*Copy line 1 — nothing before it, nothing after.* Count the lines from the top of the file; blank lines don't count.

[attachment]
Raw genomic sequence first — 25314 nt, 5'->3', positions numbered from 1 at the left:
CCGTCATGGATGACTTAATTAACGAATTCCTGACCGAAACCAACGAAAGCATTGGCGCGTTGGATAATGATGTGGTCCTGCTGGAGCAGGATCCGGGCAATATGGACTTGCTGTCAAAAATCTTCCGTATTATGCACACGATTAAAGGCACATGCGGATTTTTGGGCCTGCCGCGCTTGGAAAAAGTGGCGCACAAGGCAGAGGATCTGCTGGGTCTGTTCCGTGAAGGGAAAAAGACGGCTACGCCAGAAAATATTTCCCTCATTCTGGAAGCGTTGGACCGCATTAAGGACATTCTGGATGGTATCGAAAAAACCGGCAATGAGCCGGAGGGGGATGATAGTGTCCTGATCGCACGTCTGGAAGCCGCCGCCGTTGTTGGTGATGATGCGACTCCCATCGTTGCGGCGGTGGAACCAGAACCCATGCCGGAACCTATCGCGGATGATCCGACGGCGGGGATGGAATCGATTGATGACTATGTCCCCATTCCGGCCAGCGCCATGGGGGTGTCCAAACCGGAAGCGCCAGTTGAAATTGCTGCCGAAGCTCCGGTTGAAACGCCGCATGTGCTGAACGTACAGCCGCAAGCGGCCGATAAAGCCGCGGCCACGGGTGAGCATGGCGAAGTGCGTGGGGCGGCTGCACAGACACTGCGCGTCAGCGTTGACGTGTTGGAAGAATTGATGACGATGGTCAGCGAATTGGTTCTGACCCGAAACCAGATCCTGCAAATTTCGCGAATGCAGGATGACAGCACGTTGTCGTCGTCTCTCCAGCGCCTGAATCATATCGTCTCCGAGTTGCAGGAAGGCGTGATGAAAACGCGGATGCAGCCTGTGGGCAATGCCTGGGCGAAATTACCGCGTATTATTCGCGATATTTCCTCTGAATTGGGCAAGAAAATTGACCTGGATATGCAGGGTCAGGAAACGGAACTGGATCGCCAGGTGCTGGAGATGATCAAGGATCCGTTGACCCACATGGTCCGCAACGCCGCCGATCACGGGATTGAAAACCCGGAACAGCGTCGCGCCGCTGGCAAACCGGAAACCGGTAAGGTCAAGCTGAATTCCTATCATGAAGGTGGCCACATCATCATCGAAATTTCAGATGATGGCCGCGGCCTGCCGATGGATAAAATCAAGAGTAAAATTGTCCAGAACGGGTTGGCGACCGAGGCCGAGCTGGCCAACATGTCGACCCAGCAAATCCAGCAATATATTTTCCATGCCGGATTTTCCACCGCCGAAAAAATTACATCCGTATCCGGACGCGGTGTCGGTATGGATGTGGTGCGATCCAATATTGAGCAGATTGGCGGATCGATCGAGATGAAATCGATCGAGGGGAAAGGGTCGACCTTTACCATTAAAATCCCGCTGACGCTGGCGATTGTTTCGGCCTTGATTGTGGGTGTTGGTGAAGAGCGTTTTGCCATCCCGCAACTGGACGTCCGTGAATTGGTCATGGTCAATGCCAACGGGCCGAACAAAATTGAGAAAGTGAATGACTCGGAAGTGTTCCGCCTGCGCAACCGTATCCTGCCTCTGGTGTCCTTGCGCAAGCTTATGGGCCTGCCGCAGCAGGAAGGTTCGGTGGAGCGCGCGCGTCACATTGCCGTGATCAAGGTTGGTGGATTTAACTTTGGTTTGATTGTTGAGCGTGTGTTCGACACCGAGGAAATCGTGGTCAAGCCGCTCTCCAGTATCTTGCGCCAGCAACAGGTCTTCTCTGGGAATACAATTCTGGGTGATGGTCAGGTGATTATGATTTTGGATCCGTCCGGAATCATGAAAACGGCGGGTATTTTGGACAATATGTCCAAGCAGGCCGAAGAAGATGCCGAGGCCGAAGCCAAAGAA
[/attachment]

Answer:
Raw genomic sequence first — 25314 nt, 5'->3', positions numbered from 1 at the left: